Spring 2008


Single-character logos provide rich, raw material for identity design

Considering the familiarity of the Latin alphabet, the diversity of alphabetic logos, using the initial of a company name, service or product, is remarkable. Just like handwriting, the same letter can appear in myriad ways. The ubiquitous ‘M’ of McDonald’s is unlikely to be confused with the ‘M’s of Motorola, Minnesota Zoo or Herman Miller. Likewise, the Suzuki ‘S’ could not be confused with the monogram of its Spanish rival Seat. Same letters – just different graphic treatments. Unlike pms colours, or even everyday phrases (Nike’s Just do it!©, Sony’s like.no.other™), no single company can claim a letter. As logos / trademarks are classified by form, the single-letter category contains many more than 26 examples.

The letters of the alphabet are the building blocks of the written language and a rich foundation for logo creation. Their use can be seen as a modern adaptation of early monogram tradition and an obvious starting point for a trademark. However, when the obvious is transformed with the spark of imagination and wit, it can be very powerful.

It is the instant recognition of a letter that lies behind the success of the logos featured here. They are more than simple letterforms. When existing typefaces are modified or entirely new ones are created through computer manipulation, calligraphy or hand lettering, letters transcend linguistic function. They morph into symbols. Pictorially, they can hint at or describe the nature of a company or a product. An ‘M’ combined with a moose can represent a zoo and an ‘O’ can liquify into an oil drop to signify an oil concern. Letters are champion chameleons.

Such renowned figures as Paul Rand, Saul Bass and Lance Wyman realised this. Many of their logo designs embrace the inherent communicative power, symbolic potential and raw immediacy of the alphabet. Bass, for instance, adapted a ‘C’ for Celanese, a ‘U’ for United Airlines, a ‘W’ for Warner and several ‘A’s (Alcoa, Avery). Rand claimed a ‘C’, an ‘E’ and a ‘W’ for Cummins, Enron and Westinghouse respectively. Wyman modified an ‘M’ for Minnesota Zoo, another for the Mexico City Metro, an ‘S’ for the Setauket Center, and a ‘H’ for Hoboken. The familiar transformed and made new.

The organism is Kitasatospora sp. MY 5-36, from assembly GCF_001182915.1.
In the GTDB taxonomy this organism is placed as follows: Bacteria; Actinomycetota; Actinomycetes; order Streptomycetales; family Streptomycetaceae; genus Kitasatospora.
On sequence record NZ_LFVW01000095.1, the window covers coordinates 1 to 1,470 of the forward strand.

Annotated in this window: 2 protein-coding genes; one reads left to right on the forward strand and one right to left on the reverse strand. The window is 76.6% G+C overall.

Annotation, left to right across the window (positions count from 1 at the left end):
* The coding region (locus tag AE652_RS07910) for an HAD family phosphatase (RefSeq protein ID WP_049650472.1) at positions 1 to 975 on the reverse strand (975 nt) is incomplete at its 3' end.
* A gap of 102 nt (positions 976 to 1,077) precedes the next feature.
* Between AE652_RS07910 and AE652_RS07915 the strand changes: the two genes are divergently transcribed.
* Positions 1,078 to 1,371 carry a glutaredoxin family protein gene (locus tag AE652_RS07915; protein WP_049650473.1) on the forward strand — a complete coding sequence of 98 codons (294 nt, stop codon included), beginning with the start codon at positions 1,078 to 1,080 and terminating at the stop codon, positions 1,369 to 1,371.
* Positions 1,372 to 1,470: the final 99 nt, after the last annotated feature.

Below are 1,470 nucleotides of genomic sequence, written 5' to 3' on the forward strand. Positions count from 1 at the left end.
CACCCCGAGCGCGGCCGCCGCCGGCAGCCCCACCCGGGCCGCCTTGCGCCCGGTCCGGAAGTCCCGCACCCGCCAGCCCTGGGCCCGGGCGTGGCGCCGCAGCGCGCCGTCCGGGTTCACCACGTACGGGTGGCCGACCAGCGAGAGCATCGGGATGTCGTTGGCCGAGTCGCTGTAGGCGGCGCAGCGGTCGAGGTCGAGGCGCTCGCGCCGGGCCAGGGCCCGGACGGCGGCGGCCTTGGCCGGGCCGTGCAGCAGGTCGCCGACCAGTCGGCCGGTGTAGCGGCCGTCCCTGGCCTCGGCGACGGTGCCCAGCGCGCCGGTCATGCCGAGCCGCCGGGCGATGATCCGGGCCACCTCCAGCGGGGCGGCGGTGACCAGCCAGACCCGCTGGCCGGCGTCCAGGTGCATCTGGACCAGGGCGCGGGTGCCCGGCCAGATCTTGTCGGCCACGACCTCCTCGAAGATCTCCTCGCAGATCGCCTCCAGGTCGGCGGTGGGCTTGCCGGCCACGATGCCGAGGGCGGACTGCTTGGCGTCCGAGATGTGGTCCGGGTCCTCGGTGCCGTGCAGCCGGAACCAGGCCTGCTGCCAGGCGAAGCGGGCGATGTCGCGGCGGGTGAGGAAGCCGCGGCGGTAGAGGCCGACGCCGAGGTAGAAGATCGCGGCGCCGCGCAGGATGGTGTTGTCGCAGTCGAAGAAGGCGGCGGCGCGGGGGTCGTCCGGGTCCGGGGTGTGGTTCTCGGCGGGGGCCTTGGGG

Free of the shackles of strategic and marketing departments that push and pull contemporary design so much, they could focus fully on creating marks of simplicity, clarity, originality, relevance and beauty. Pure design, undiluted by pseudo-scientific and strategic positioning talk. No wonder many of their marks are timeless, cornerstones of some of the most successful corporate identity programmes ever conceived.

Any examination of single-letter logos will reveal that certain letters are more popular than others – ‘A’, ‘M’ and ‘T’, for example – and lend themselves better to modification. ‘J’ and ‘Z’ seem difficult to resolve. ‘A’ is a particularly common signifier, due as much to its potency as the first letter of the alphabet as to its inherent graphic dynamism.

Beyond rhetoric and theory, great design speaks to people in a familiar yet new language. Relevant and reassuring, the alphabet thus makes a good basis for a corporate symbol. Forget the current trend for abstract symbols (soft marks, generic curves, swoosh-balls) or nondescript wordmarks, and recognise the power of the monogram. After all, one letter is good enough for Superman.

Garech Stone, creative director, writer, The Stone Twins, Amsterdam

First published in Eye no. 67 vol. 17 2008

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